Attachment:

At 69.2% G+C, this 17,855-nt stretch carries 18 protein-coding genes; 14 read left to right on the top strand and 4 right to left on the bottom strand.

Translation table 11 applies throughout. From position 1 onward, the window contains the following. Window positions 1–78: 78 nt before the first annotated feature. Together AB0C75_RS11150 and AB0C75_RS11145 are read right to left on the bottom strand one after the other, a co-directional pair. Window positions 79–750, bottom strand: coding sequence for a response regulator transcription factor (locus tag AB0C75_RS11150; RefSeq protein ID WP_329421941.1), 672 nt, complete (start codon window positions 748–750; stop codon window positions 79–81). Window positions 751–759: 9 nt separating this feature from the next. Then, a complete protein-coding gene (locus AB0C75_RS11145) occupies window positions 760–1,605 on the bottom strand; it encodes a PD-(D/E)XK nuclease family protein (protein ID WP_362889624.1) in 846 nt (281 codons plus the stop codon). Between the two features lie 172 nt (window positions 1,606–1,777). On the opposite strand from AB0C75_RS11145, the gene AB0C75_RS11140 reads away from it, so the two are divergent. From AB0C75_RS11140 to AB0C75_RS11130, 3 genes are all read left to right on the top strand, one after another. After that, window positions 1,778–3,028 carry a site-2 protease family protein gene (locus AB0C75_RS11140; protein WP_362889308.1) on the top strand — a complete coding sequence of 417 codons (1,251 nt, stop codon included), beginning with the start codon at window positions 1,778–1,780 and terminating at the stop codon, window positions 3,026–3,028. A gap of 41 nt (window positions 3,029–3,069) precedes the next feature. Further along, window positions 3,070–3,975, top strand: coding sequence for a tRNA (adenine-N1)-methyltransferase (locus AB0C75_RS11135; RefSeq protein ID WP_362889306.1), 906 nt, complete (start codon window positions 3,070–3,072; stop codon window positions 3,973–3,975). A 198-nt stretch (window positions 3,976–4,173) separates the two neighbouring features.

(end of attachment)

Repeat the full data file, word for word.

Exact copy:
At 69.2% G+C, this 17,855-nt stretch carries 18 protein-coding genes; 14 read left to right on the top strand and 4 right to left on the bottom strand.

Translation table 11 applies throughout. From position 1 onward, the window contains the following. Window positions 1–78: 78 nt before the first annotated feature. Together AB0C75_RS11150 and AB0C75_RS11145 are read right to left on the bottom strand one after the other, a co-directional pair. Window positions 79–750, bottom strand: coding sequence for a response regulator transcription factor (locus tag AB0C75_RS11150; RefSeq protein ID WP_329421941.1), 672 nt, complete (start codon window positions 748–750; stop codon window positions 79–81). Window positions 751–759: 9 nt separating this feature from the next. Then, a complete protein-coding gene (locus AB0C75_RS11145) occupies window positions 760–1,605 on the bottom strand; it encodes a PD-(D/E)XK nuclease family protein (protein ID WP_362889624.1) in 846 nt (281 codons plus the stop codon). Between the two features lie 172 nt (window positions 1,606–1,777). On the opposite strand from AB0C75_RS11145, the gene AB0C75_RS11140 reads away from it, so the two are divergent. From AB0C75_RS11140 to AB0C75_RS11130, 3 genes are all read left to right on the top strand, one after another. After that, window positions 1,778–3,028 carry a site-2 protease family protein gene (locus AB0C75_RS11140; protein WP_362889308.1) on the top strand — a complete coding sequence of 417 codons (1,251 nt, stop codon included), beginning with the start codon at window positions 1,778–1,780 and terminating at the stop codon, window positions 3,026–3,028. A gap of 41 nt (window positions 3,029–3,069) precedes the next feature. Further along, window positions 3,070–3,975, top strand: coding sequence for a tRNA (adenine-N1)-methyltransferase (locus AB0C75_RS11135; RefSeq protein ID WP_362889306.1), 906 nt, complete (start codon window positions 3,070–3,072; stop codon window positions 3,973–3,975). A 198-nt stretch (window positions 3,976–4,173) separates the two neighbouring features.